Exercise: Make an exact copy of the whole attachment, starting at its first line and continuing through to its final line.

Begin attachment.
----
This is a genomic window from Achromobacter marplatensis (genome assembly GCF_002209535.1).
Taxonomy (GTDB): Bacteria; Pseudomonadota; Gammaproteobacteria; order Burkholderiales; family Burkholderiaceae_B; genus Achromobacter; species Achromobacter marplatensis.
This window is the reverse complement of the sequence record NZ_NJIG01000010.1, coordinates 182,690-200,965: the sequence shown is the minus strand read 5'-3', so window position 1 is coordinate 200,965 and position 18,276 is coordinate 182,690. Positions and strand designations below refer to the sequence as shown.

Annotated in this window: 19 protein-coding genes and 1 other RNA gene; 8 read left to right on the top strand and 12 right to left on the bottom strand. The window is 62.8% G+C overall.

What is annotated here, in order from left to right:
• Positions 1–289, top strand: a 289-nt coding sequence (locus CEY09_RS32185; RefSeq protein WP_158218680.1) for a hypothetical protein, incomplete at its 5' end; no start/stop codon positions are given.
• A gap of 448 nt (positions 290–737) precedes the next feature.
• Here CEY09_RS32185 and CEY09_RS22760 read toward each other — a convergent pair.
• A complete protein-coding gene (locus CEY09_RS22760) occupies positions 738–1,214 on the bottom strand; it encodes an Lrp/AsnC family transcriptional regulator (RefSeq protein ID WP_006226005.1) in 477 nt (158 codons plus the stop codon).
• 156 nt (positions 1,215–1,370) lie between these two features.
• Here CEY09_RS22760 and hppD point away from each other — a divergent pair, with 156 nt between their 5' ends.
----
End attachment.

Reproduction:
This is a genomic window from Achromobacter marplatensis (genome assembly GCF_002209535.1).
Taxonomy (GTDB): Bacteria; Pseudomonadota; Gammaproteobacteria; order Burkholderiales; family Burkholderiaceae_B; genus Achromobacter; species Achromobacter marplatensis.
This window is the reverse complement of the sequence record NZ_NJIG01000010.1, coordinates 182,690-200,965: the sequence shown is the minus strand read 5'-3', so window position 1 is coordinate 200,965 and position 18,276 is coordinate 182,690. Positions and strand designations below refer to the sequence as shown.

Annotated in this window: 19 protein-coding genes and 1 other RNA gene; 8 read left to right on the top strand and 12 right to left on the bottom strand. The window is 62.8% G+C overall.

What is annotated here, in order from left to right:
• Positions 1–289, top strand: a 289-nt coding sequence (locus CEY09_RS32185; RefSeq protein WP_158218680.1) for a hypothetical protein, incomplete at its 5' end; no start/stop codon positions are given.
• A gap of 448 nt (positions 290–737) precedes the next feature.
• Here CEY09_RS32185 and CEY09_RS22760 read toward each other — a convergent pair.
• A complete protein-coding gene (locus CEY09_RS22760) occupies positions 738–1,214 on the bottom strand; it encodes an Lrp/AsnC family transcriptional regulator (RefSeq protein ID WP_006226005.1) in 477 nt (158 codons plus the stop codon).
• 156 nt (positions 1,215–1,370) lie between these two features.
• Here CEY09_RS22760 and hppD point away from each other — a divergent pair, with 156 nt between their 5' ends.